This is a new project created by ADVCL. The mission of ADVCL is to provide a continuum of services to American women and children experiencing family violence while living in a foreign country. ADVCL works with abused American women and children in foreign countries to provide domestic violence and child abuse advocacy, resources and tools so that they can navigate the complicated jurisdictional, legal and social international landscapes, to be able to live their lives free of abuse either in the foreign country or back in the United States. As part of the danger to safety planning advocacy, ADVCL works with women on the logistics and relocation to a safe place, be that in the foreign country or back in the U.S. ADVCL also assists with finding emergency financial funding, legal consultation with international family law attorneys, and basic needs, such as housing.
Battered American women who are abused in foreign countries by their partners often feel they have no choice but to flee back to the U.S. for the protection of themselves, and their children, in their search for safety. This is partly due to the barriers they face in the foreign countries including language, culture, and restrictive marital and child custody laws. Additionally, resources available in the foreign country are often non-existent and if there are some available, they are generally inadequate. Most often survivors say they feel the U.S. will have the most inclusive legal protection for them and their children. ADVCL helps with the logistics of relocation, danger to safety planning, and assistance with emergency needs.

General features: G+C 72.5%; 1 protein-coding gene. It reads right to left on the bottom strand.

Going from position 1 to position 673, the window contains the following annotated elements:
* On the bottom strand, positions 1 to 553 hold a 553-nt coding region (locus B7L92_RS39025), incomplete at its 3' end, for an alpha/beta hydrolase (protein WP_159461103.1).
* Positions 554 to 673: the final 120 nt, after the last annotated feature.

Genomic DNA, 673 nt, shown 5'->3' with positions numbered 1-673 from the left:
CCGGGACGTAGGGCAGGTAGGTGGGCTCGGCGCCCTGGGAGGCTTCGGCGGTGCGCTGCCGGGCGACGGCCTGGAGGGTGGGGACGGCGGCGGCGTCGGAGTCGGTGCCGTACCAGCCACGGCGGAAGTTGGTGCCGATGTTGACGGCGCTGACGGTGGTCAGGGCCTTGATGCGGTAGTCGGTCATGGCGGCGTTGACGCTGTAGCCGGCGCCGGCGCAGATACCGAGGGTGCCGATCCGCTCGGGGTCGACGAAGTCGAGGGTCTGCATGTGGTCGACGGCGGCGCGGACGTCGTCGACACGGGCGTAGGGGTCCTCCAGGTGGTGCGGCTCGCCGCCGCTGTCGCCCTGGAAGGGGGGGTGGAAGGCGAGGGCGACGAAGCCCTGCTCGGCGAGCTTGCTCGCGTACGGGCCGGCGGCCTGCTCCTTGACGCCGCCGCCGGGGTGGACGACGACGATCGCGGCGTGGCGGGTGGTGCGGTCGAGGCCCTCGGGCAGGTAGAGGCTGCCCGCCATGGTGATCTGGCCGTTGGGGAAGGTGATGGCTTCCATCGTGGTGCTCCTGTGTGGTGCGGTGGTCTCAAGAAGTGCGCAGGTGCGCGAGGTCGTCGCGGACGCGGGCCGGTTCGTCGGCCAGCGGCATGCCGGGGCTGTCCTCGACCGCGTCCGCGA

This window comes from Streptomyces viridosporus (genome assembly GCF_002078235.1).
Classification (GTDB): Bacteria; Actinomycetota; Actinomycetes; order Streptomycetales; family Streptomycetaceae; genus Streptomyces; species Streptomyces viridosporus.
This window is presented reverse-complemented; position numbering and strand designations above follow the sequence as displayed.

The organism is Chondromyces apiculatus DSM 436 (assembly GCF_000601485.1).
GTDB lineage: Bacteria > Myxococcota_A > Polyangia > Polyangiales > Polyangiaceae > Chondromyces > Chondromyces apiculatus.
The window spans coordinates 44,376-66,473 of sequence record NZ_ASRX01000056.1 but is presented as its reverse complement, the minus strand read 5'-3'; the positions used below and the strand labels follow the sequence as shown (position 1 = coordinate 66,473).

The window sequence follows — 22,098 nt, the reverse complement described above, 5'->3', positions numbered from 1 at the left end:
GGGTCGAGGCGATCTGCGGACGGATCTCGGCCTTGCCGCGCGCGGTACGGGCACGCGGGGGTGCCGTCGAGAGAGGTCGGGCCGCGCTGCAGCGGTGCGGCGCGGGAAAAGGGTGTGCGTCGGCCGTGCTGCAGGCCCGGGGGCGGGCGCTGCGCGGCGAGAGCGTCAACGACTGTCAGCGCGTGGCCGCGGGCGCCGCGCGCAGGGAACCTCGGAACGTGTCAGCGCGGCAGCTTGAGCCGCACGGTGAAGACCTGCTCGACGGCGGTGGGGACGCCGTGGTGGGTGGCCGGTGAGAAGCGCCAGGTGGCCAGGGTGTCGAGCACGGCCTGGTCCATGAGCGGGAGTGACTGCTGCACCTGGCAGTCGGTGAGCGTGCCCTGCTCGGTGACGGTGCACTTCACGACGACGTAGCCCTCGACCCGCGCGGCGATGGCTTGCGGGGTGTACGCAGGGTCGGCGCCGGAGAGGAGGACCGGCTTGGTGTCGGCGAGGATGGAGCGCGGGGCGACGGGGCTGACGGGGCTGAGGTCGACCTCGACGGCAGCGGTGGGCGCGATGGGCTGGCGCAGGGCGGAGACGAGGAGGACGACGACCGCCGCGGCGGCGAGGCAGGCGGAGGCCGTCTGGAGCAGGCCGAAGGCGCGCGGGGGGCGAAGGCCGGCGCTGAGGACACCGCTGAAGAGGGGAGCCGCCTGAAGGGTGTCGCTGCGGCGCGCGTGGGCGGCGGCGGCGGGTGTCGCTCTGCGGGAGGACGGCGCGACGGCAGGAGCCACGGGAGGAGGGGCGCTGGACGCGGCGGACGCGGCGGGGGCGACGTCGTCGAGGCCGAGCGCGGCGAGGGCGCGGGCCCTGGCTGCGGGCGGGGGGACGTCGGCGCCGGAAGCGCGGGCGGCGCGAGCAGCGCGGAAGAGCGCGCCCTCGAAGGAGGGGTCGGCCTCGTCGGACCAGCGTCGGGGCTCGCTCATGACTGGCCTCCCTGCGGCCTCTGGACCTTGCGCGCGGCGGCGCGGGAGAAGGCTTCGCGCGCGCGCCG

ADVCL has provided danger to safety transportation for 34 families fleeing domestic violence trans-nationally since 2003. Of this population, we have found some have family that they can return to, while others enter directly into emergency shelters, yet either way, the majority of survivors are homeless from the minute they land back in the US. In 2008, at least 10 or more families contacted ADVCL after they had arrived in the US seeking assistance after fleeing trans-nationally. The crisis line received approximately 1182 calls or emails in FY 2008 and provided services to 363 families with 448 children in 56 different countries.